For the last two weeks I have been looking at a "new age" diversification strategy, an introduction to the theories in my book. The concept of the theory is to invest 100%, or close to it, in equities, realizing that interest rates are at all-time lows which do not bode well for bonds and that commodity fluctuations are not based on fundamental growth. With equity investments we can buy a part of something that actually builds something else, provides a service, or offers a product that we enjoy. In a flat market an investor can purchase stocks with unrealized value, or that trade illogical, and return gains regardless of market performance. I have succeeded with this practice for the last 15 years, and therefore believe that unconventional diversification practices based on value will protect the investor in any market; preparing for a flat market but ready to capitalize on a bull market.
Today, I am looking at a very specific category, the $100,000 portfolio, which is a huge psychological achievement for retail investors. As someone who first began investing with less than $10,000, I know all too well the trials and tribulations that come with investing, and the psychological challenges that the retail investor encounters as their portfolio both grows and falls. As a portfolio grows, investors have a natural tendency to change their outlook/strategy and over the last two weeks I have covered these changes for the $25,000 and the $50,000 portfolio, and have explained the best investment strategy for retail investors with different levels of worth. In this piece I am looking at the $100,000 portfolio, which is a level that most retail investors seek and use as a significant level of accomplishment, rightfully so; and is also a point in time where risk might want to be drastically lowered.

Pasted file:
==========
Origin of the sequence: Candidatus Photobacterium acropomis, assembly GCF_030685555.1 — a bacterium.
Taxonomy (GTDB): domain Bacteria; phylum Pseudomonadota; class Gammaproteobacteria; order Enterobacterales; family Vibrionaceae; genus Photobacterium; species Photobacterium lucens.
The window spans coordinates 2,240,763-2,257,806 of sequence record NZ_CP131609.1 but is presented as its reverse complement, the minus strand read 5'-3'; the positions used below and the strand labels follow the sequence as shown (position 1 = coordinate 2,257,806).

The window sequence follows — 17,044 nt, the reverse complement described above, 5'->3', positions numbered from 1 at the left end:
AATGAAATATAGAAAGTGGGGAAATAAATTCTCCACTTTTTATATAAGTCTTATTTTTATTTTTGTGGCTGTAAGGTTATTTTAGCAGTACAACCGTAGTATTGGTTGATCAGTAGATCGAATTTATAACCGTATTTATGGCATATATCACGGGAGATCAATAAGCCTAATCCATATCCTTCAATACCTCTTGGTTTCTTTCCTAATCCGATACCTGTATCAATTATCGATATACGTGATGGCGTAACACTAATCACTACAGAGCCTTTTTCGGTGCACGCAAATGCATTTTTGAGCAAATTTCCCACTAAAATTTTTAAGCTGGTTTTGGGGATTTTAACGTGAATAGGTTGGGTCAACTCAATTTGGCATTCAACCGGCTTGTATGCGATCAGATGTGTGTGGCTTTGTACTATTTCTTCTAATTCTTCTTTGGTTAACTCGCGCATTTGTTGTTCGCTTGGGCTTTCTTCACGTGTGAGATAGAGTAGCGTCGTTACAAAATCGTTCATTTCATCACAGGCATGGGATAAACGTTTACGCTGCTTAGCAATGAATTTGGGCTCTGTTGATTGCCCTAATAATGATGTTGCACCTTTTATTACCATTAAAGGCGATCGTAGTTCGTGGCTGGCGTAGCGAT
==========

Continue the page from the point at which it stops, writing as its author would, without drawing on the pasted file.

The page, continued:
Diversifying a $100,000 Portfolio
Part of my reasoning for writing this series is to show that there is not a one-size fits all investment strategy, and that strategy should change with wealth. A person with a $25,000 portfolio views his/her investment much differently from a person with a $100,000 portfolio. A person with a $100,000 portfolio is not as willing to take as many risks, although they still want to make money at a fast rate, meaning that "protection" is not the ultimate goal but is still important.
The closet indexing strategy of most fund managers is still not appropriate for most with this sized portfolio. We want large returns, because after all, you can't retire comfortably with just $100,000. Therefore, the strategy that I have laid out takes into consideration the rules in the previous two articles. We are still seeking undervalued high yield stocks, but are increasing our percentage of secular investments for protection.
*Any type of investment such as cash, REITs, ETFs, stocks, etc.
As noted in the previous two articles, secular investments are those that grow or remain consistent regardless of the economy/market. I call these stocks "population investments", companies that grow with the population (this can help determine if a company is secular). Take a look at my selections in the secular category, why I chose each, and why I prefer these over the alternative.
The Clorox Company
Personal & Household